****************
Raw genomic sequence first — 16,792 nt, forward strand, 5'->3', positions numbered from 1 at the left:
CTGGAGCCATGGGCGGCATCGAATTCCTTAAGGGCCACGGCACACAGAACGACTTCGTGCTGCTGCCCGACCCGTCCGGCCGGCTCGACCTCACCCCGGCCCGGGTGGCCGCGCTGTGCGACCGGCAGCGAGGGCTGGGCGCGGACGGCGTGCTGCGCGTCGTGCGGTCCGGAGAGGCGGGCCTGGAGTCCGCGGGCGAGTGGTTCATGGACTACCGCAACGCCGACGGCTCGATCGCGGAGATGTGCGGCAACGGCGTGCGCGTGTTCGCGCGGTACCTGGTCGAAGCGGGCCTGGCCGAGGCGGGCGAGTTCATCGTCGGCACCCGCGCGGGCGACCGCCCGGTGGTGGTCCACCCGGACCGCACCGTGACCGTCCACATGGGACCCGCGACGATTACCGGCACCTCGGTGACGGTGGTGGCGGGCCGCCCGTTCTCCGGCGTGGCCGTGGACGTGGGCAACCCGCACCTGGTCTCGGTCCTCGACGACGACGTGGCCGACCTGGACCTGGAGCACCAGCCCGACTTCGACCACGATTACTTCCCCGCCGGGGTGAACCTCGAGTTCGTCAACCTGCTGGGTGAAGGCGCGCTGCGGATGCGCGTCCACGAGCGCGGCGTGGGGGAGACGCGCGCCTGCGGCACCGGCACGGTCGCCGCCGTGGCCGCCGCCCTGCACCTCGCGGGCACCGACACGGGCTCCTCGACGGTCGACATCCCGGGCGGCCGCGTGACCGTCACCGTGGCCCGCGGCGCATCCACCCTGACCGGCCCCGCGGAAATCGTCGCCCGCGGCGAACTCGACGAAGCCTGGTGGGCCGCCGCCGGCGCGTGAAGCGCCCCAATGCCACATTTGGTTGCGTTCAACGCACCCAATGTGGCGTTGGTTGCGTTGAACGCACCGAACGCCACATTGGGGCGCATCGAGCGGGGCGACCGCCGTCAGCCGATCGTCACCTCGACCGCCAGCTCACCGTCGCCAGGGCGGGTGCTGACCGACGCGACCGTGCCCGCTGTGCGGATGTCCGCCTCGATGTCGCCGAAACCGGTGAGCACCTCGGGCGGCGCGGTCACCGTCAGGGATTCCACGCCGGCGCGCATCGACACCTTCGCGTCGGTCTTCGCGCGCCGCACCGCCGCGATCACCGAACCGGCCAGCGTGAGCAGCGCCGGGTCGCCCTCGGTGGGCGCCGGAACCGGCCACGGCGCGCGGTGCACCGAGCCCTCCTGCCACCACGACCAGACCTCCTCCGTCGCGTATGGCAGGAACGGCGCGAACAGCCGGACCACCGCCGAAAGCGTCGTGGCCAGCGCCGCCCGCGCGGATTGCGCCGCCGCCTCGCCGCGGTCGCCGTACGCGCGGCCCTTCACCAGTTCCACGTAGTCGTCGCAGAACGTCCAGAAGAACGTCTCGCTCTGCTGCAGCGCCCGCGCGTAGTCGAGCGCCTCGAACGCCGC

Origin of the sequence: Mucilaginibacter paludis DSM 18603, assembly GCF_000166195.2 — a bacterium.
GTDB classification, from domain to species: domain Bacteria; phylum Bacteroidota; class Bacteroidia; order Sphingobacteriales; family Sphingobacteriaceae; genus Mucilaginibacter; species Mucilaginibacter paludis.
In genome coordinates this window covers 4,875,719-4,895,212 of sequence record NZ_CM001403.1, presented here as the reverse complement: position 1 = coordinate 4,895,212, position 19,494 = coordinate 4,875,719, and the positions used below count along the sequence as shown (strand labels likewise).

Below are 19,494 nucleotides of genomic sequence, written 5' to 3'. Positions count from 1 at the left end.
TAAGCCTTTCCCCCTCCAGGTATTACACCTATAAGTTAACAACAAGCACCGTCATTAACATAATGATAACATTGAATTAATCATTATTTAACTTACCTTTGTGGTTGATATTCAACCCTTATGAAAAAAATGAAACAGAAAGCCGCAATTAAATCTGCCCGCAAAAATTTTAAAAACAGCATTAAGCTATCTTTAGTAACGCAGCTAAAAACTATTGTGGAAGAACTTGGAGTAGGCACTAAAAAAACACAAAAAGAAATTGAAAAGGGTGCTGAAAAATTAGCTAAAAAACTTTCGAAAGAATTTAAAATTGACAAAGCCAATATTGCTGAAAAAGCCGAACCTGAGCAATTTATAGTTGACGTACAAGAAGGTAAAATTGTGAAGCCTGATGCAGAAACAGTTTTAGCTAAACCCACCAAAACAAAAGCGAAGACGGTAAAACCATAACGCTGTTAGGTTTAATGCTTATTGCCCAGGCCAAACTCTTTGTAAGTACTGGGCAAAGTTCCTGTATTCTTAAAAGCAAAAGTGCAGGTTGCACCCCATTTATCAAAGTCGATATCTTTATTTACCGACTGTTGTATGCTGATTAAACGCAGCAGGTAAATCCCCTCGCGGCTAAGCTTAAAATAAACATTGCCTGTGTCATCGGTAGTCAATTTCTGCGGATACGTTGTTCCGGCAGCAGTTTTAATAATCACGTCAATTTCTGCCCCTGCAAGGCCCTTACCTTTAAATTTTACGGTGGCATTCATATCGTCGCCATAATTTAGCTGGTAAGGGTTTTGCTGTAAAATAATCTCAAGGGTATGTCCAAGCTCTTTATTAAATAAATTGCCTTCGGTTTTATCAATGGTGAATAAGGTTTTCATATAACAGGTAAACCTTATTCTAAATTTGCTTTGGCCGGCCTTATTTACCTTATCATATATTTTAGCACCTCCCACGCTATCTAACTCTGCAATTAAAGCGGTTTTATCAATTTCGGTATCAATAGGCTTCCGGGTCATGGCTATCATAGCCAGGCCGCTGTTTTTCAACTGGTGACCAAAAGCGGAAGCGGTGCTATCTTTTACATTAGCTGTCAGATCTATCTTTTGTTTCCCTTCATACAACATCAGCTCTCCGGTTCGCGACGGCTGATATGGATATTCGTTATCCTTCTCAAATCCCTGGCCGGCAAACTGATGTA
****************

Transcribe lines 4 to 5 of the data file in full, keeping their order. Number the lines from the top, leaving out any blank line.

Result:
GTDB classification, from domain to species: domain Bacteria; phylum Bacteroidota; class Bacteroidia; order Sphingobacteriales; family Sphingobacteriaceae; genus Mucilaginibacter; species Mucilaginibacter paludis.
In genome coordinates this window covers 4,875,719-4,895,212 of sequence record NZ_CM001403.1, presented here as the reverse complement: position 1 = coordinate 4,895,212, position 19,494 = coordinate 4,875,719, and the positions used below count along the sequence as shown (strand labels likewise).